THE most powerful man in the world had just given Miami Heat Fil-Am coach Eric Spoelstra a pat on the back for a job well done.
President Barrack Obama personally congratulated LeBron James and the rest of the Heat hours after they clinched the NBA championship with a 121-106 rout of the Oklahoma City Thunder in Game Five.
Obama, a basketball fan himself, made the gesture by making a call to Spoelstra while aboard Air Force One, according to White House spokesman Josh Earnest.
Earnest said Obama told the Heat coach that he “looks forward to celebrating their NBA championship.” The U.S. president traditionally invites champions of all major sports to the White House every year.
“He complimented the performance of the players and coaches noting that the team seemed to get stronger as the playoffs wore on," Earnest said in a statement shortly after Obama’s plane arrived in Tampa, Florida for campaign events.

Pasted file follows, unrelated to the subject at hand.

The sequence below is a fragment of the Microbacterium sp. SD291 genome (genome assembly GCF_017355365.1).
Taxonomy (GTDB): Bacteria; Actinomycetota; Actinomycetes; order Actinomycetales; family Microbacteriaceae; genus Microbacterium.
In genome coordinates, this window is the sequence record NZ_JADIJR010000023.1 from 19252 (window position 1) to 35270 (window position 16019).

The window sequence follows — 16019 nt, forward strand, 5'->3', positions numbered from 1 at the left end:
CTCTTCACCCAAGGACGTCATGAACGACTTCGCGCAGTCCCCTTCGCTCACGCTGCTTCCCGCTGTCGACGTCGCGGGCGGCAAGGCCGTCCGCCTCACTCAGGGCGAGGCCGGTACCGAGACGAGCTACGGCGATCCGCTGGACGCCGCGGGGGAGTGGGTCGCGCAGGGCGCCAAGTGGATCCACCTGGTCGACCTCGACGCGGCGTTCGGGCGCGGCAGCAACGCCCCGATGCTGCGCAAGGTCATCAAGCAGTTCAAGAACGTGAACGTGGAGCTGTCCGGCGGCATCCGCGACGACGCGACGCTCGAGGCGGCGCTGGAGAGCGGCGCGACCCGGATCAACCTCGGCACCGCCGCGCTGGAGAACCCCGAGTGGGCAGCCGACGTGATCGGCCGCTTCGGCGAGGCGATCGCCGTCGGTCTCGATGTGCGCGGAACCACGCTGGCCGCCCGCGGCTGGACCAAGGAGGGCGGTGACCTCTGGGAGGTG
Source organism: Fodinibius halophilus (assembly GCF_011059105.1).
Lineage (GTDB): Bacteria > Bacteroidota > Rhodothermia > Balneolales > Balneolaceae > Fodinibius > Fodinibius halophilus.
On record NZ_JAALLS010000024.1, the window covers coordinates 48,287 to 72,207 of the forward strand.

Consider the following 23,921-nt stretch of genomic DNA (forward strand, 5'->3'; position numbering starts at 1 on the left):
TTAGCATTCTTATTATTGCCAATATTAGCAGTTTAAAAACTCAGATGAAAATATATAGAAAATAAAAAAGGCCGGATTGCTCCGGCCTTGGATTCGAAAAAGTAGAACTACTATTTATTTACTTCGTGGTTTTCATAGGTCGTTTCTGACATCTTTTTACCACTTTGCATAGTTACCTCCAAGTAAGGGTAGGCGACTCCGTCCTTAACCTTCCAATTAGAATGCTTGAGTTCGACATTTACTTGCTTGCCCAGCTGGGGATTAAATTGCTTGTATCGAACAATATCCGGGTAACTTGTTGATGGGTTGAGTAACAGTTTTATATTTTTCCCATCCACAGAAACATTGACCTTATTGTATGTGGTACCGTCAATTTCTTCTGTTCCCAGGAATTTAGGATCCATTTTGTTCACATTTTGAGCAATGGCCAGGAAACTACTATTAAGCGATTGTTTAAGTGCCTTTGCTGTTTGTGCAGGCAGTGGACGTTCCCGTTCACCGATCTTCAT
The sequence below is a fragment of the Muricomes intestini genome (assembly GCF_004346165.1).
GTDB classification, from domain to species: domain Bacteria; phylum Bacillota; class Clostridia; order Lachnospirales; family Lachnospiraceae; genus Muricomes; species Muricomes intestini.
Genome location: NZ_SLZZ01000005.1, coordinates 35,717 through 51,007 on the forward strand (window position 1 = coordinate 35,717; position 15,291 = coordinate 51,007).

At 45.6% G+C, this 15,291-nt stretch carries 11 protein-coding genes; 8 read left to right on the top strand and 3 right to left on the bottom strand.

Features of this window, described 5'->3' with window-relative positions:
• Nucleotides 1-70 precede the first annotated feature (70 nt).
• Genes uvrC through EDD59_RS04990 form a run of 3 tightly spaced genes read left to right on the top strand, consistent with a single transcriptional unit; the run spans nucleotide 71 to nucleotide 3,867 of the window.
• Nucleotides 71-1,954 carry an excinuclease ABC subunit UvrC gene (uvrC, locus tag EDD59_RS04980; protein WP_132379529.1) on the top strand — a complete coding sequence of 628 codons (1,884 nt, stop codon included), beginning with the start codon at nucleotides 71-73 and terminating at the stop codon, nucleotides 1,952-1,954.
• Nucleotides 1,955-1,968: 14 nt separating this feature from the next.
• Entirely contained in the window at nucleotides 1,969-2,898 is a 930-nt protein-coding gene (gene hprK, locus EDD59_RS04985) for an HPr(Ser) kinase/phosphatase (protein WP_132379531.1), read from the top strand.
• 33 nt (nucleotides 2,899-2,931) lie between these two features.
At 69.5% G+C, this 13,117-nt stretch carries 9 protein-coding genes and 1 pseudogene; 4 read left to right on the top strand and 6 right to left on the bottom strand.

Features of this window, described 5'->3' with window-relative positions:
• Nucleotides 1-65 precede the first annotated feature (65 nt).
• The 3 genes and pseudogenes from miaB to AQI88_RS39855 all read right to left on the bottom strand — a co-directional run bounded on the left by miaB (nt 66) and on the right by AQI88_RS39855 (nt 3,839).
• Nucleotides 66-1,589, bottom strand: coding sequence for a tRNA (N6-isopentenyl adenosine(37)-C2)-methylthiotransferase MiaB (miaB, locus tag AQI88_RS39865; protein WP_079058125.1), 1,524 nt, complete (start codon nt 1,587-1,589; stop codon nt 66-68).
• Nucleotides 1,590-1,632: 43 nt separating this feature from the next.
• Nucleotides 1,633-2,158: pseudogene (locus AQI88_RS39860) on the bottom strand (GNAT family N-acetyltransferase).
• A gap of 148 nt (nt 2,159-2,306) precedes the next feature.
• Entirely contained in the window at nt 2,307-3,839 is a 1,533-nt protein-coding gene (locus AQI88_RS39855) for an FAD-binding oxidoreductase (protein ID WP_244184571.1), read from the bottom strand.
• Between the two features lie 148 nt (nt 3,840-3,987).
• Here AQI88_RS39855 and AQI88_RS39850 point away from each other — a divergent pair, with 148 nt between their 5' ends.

Spoelstra, 41, became the first head coach of Filipino lineage to win an NBA title. In 2006, he was part of the Heat team that also won the championship as one of Pat Riley’s coaching staff.
A former starting point guard from the University of Portland, he is the son of many-time NBA executive Jon Spoelstra and Elisa Celino, a Filipina from San Pablo, Laguna.
Spoelstra, who admits fondness for Filipino food like pansit and adobo, had been a yearly visitor in the country since 2009, conducting basketball clinics around the Metro Manila areas and nearby provinces.
Spoelstra basically rose from the ranks, beginning his career as the Heat’s video coordinator in 1995, promoted as scouting director, and later on, as assistant coach.
A protégé of Riley, now team president of the Heat, Spoelstra assumed the head coaching job from his mentor when he was named to the post in 2008, becoming the first Asian-American to earn the privilege in all four major American sports leagues.
During the championship presentation, Spoelstra proclaimed to the world that he is a `big Manny Pacquiao fan,’ and went on to compare the success of the Heat to a boxer’s own struggle inside the ring.